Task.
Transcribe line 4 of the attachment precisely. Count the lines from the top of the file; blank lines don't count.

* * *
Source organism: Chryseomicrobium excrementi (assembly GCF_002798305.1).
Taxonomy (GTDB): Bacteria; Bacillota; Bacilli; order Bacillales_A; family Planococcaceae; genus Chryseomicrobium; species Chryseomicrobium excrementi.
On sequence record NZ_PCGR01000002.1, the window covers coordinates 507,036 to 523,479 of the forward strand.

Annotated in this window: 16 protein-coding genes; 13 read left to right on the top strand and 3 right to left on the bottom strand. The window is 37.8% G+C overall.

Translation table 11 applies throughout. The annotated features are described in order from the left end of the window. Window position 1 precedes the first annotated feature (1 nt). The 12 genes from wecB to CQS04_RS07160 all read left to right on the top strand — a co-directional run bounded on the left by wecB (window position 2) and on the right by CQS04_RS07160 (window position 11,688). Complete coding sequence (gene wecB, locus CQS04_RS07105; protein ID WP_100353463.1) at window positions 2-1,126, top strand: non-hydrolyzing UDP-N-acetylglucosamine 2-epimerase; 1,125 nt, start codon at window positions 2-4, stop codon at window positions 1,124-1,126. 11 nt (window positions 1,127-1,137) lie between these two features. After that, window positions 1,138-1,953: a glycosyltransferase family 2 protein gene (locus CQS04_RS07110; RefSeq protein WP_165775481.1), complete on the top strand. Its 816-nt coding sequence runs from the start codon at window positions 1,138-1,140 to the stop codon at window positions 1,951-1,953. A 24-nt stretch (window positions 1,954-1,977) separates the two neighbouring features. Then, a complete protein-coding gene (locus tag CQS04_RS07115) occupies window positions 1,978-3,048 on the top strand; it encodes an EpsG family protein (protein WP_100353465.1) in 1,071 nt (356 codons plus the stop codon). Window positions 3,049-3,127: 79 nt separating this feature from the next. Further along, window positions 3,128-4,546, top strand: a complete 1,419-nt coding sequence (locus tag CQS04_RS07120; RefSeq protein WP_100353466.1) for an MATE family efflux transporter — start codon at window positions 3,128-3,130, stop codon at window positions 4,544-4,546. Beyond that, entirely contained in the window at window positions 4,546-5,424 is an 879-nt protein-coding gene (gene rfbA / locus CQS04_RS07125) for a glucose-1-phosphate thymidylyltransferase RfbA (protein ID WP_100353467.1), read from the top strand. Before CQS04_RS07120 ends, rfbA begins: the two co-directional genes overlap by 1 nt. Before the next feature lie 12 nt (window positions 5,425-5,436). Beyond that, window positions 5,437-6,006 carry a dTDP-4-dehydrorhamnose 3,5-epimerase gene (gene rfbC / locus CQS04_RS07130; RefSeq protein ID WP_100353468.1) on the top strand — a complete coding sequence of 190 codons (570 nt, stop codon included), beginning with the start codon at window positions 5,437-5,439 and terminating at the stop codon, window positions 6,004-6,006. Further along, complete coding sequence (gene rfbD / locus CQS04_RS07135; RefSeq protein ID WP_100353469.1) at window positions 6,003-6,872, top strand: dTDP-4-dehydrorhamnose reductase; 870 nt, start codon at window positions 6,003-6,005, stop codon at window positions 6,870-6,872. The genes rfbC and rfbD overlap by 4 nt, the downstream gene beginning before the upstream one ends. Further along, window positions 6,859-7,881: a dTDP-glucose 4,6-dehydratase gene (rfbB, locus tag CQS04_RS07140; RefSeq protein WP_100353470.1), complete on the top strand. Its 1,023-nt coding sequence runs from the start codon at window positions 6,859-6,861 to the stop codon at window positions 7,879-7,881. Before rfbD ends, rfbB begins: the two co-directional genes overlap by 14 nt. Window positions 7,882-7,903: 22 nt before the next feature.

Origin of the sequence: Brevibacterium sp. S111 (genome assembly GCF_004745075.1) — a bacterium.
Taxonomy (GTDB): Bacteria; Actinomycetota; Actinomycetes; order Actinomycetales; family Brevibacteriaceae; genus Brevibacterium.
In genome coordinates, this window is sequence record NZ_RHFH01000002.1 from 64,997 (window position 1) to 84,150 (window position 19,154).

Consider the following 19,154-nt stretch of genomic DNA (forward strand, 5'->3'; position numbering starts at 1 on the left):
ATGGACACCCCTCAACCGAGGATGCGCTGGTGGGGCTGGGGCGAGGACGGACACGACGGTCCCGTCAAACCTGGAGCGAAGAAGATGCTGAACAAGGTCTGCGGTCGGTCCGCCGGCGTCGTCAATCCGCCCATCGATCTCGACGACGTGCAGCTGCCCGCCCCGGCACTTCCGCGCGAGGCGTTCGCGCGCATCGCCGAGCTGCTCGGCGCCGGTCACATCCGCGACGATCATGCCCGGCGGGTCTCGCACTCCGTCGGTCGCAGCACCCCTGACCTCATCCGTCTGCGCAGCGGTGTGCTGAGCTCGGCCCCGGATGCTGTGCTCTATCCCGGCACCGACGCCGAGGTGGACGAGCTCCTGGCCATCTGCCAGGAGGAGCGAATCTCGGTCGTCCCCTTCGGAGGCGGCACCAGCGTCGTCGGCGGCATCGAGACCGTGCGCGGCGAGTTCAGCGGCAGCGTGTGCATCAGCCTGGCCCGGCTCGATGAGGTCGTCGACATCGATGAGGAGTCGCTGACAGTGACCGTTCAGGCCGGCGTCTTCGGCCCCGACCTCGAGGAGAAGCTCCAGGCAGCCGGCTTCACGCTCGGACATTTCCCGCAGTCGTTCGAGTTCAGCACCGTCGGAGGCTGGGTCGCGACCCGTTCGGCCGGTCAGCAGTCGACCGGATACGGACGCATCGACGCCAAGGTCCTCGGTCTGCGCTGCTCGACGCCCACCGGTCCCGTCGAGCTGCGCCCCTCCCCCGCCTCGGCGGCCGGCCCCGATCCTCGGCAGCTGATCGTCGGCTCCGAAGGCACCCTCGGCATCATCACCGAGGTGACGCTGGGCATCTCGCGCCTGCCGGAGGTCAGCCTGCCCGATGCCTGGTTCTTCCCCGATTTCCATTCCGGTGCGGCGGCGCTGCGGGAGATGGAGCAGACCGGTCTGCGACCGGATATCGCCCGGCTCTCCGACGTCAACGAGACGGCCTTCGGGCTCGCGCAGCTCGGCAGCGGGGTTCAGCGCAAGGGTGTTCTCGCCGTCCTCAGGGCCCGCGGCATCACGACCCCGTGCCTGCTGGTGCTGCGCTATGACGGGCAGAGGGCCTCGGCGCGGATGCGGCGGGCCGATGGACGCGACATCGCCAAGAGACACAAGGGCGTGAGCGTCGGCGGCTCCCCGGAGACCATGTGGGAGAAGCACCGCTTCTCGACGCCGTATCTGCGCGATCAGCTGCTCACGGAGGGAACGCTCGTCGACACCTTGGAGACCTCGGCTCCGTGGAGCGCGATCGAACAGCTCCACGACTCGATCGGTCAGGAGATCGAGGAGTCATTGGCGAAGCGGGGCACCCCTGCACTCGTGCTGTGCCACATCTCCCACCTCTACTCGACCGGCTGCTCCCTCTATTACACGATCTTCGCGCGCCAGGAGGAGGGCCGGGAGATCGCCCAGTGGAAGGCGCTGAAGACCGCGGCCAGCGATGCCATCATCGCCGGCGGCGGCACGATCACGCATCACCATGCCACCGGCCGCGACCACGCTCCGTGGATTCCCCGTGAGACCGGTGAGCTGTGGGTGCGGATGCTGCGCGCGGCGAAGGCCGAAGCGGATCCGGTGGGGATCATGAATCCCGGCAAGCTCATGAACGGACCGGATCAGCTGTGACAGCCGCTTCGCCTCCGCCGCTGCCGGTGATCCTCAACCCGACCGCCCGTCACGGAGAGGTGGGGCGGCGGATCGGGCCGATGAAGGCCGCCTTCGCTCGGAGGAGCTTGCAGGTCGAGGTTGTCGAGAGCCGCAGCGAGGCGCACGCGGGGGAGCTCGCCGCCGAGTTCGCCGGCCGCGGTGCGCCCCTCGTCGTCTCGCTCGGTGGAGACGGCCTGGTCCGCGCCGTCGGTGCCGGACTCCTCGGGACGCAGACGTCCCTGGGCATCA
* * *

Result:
Annotated in this window: 16 protein-coding genes; 13 read left to right on the top strand and 3 right to left on the bottom strand. The window is 37.8% G+C overall.